In this debut memoir presented as a short story cycle, a woman looks back on her life and how she found moments of grace amid many trials.
These linked tales begin with an unnamed heroine, called “she” or “the girl,” who grew up during World War II. She became childhood friends with “laughing, teasing, blue-eyed Johnny,” a neighbor boy who pulled her braids but also shared special moments like catching pollywogs. As the stories continue, increasingly in first-person narration, the protagonist (her name is eventually revealed as Marian) attended school, loved reading books, cheered the high school football team, worked and saved money, and, at age 18, married John in 1952. The young couple moved several times from state to state (Florida was a disaster), but they settled in New York, sometimes changing houses. Marian and John had four children and mostly a good marriage, but illnesses both mental and physical struck the people she loved. John had a psychotic break; one daughter was diagnosed with bipolar disorder and committed suicide; another struggled badly with Type I diabetes and endured a pancreas transplant. Marian, at first forced into it for economic reasons, came to find satisfaction in employment, gaining promotions as her skills improved. After an affair, Marian divorced John and married Sam, but in time he developed Alzheimer’s disease, his death shattering her. In her book, Rogers clads her beginning chapters in an idyllic haze seemingly constructed from Saturday Evening Post covers and the romanticizing in midcentury women’s magazine fiction. But the narrator also admits that, as an older woman now, “she wants a happy beginning to a story that ended so sorrowfully,” helping to explain this section’s overly slick and sentimental feel. In the strongest chapters, Rogers unflinchingly explores the exhausting toil and mental misery of caring for sick loved ones. And, though overly repetitive when read as a whole, this part is the best way to appreciate the narrator’s emotional and artistic growth. In re-creating the past, she realized “the only possible happy ending for a story such as this: my reconstructed heart.”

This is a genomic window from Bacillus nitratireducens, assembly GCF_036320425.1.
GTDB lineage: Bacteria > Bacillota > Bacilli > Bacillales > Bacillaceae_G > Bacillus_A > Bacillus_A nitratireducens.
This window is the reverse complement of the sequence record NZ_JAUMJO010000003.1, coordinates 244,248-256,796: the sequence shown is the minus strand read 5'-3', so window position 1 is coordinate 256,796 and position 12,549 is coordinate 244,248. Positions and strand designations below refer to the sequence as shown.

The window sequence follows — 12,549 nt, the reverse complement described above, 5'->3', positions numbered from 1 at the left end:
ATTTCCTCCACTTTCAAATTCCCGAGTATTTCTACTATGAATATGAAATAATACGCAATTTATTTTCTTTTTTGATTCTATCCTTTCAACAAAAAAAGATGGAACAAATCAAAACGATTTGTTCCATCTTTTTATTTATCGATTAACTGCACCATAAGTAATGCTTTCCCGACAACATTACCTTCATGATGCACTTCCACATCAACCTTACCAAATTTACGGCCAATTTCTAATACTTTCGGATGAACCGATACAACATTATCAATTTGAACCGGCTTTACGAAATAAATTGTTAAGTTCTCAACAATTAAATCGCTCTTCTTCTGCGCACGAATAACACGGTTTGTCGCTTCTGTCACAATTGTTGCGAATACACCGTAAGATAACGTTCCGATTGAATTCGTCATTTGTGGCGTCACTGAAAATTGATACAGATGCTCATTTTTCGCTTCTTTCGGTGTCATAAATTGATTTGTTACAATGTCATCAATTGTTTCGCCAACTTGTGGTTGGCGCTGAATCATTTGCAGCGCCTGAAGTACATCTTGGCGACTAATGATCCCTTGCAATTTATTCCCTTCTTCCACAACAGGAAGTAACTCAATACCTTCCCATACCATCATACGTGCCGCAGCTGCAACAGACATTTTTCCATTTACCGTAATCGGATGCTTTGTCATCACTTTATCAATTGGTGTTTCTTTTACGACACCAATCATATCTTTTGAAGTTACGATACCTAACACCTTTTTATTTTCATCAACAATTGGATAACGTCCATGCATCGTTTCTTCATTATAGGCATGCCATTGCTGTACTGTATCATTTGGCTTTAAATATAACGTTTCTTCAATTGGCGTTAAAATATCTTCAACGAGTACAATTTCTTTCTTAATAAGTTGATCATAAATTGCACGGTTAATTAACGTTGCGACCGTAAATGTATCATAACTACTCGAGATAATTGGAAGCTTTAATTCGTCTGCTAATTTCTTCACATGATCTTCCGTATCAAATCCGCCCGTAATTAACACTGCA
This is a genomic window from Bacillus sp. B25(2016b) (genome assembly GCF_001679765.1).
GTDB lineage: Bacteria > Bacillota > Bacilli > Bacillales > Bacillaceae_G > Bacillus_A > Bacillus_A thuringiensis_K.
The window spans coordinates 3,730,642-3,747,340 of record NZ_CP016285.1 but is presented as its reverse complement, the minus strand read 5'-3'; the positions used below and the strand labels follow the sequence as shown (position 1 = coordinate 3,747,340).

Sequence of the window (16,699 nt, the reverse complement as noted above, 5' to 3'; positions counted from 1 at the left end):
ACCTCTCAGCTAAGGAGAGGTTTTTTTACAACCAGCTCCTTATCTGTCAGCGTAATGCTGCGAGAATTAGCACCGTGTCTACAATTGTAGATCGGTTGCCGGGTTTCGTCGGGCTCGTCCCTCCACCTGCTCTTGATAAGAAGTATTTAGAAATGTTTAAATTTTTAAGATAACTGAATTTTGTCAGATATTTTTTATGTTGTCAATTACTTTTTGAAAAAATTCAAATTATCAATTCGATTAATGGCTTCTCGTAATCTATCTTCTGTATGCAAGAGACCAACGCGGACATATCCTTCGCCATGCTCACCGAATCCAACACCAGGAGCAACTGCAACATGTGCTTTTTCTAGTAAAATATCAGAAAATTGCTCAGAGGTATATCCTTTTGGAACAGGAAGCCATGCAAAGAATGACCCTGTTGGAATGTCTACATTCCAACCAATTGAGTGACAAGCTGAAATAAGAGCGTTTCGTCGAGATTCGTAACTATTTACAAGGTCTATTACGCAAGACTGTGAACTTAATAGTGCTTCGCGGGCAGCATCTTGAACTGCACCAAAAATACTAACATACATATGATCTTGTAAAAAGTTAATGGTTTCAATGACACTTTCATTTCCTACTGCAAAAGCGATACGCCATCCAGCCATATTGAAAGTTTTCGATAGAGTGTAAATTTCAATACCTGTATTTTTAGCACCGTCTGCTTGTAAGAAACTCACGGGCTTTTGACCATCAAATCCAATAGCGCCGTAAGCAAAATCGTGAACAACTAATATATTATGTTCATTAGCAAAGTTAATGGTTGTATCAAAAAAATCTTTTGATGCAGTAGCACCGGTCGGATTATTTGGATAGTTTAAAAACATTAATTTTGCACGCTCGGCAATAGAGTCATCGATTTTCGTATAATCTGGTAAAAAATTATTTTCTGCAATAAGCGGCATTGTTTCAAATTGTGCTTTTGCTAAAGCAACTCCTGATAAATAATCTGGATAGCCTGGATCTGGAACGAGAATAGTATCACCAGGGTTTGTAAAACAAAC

An account that eloquently shows the author’s resilience through heartbreaks.
Noted jazz and pop record producer Thiele offers a chatty autobiography. Aided by record-business colleague Golden, Thiele traces his career from his start as a ``pubescent, novice jazz record producer'' in the 1940s through the '50s, when he headed Coral, Dot, and Roulette Records, and the '60s, when he worked for ABC and ran the famous Impulse! jazz label. At Coral, Thiele championed the work of ``hillbilly'' singer Buddy Holly, although the only sessions he produced with Holly were marred by saccharine strings. The producer specialized in more mainstream popsters like the irrepressibly perky Teresa Brewer (who later became his fourth wife) and the bubble-machine muzak-meister Lawrence Welk. At Dot, Thiele was instrumental in recording Jack Kerouac's famous beat- generation ramblings to jazz accompaniment (recordings that Dot's president found ``pornographic''), while also overseeing a steady stream of pop hits. He then moved to the Mafia-controlled Roulette label, where he observed the ``silk-suited, pinky-ringed'' entourage who frequented the label's offices. Incredibly, however, Thiele remembers the famously hard-nosed Morris Levy, who ran the label and was eventually convicted of extortion, as ``one of the kindest, most warm-hearted, and classiest music men I have ever known.'' At ABC/Impulse!, Thiele oversaw the classic recordings of John Coltrane, although he is the first to admit that Coltrane essentially produced his own sessions. Like many producers of the day, Thiele participated in the ownership of publishing rights to some of the songs he recorded; he makes no apology for this practice, which he calls ``entirely appropriate and without any ethical conflicts.'' A pleasant, if not exactly riveting, memoir that will be of most interest to those with a thirst for cocktail-hour stories of the record biz. (25 halftones, not seen)
Privately published by Strunk of Cornell in 1918 and revised by his student E. B. White in 1959, that "little book" is back again with more White updatings.
Stricter than, say, Bergen Evans or W3 ("disinterested" means impartial — period), Strunk is in the last analysis (whoops — "A bankrupt expression") a unique guide (which means "without like or equal").